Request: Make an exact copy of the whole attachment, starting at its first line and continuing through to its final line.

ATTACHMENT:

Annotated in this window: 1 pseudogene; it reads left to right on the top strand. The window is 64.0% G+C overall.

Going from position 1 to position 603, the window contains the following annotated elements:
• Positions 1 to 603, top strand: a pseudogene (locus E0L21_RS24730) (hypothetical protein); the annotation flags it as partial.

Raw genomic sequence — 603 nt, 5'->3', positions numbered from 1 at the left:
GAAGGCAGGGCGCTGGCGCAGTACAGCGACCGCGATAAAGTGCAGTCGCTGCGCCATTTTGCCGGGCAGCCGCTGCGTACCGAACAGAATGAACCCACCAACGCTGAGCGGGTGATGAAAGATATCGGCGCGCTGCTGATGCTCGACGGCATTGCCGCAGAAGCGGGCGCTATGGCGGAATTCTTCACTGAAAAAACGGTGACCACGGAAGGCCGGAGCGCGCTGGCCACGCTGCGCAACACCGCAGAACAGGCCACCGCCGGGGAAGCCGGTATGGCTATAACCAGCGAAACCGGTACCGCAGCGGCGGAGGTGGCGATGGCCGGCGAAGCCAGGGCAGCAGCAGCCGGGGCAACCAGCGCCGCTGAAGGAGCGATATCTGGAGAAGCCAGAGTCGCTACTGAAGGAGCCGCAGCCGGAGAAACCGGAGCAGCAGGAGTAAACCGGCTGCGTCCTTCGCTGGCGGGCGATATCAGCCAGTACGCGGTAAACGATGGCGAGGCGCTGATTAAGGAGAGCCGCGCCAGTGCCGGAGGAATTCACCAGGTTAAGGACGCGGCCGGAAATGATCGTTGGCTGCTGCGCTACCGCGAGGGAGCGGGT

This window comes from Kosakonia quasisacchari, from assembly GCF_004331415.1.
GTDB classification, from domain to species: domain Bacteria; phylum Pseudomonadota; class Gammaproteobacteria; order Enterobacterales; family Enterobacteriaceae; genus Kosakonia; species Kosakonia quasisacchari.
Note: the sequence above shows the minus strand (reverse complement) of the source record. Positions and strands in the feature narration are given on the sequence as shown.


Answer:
Annotated in this window: 1 pseudogene; it reads left to right on the top strand. The window is 64.0% G+C overall.

Going from position 1 to position 603, the window contains the following annotated elements:
• Positions 1 to 603, top strand: a pseudogene (locus E0L21_RS24730) (hypothetical protein); the annotation flags it as partial.

Raw genomic sequence — 603 nt, 5'->3', positions numbered from 1 at the left:
GAAGGCAGGGCGCTGGCGCAGTACAGCGACCGCGATAAAGTGCAGTCGCTGCGCCATTTTGCCGGGCAGCCGCTGCGTACCGAACAGAATGAACCCACCAACGCTGAGCGGGTGATGAAAGATATCGGCGCGCTGCTGATGCTCGACGGCATTGCCGCAGAAGCGGGCGCTATGGCGGAATTCTTCACTGAAAAAACGGTGACCACGGAAGGCCGGAGCGCGCTGGCCACGCTGCGCAACACCGCAGAACAGGCCACCGCCGGGGAAGCCGGTATGGCTATAACCAGCGAAACCGGTACCGCAGCGGCGGAGGTGGCGATGGCCGGCGAAGCCAGGGCAGCAGCAGCCGGGGCAACCAGCGCCGCTGAAGGAGCGATATCTGGAGAAGCCAGAGTCGCTACTGAAGGAGCCGCAGCCGGAGAAACCGGAGCAGCAGGAGTAAACCGGCTGCGTCCTTCGCTGGCGGGCGATATCAGCCAGTACGCGGTAAACGATGGCGAGGCGCTGATTAAGGAGAGCCGCGCCAGTGCCGGAGGAATTCACCAGGTTAAGGACGCGGCCGGAAATGATCGTTGGCTGCTGCGCTACCGCGAGGGAGCGGGT

This window comes from Kosakonia quasisacchari, from assembly GCF_004331415.1.
GTDB classification, from domain to species: domain Bacteria; phylum Pseudomonadota; class Gammaproteobacteria; order Enterobacterales; family Enterobacteriaceae; genus Kosakonia; species Kosakonia quasisacchari.
Note: the sequence above shows the minus strand (reverse complement) of the source record. Positions and strands in the feature narration are given on the sequence as shown.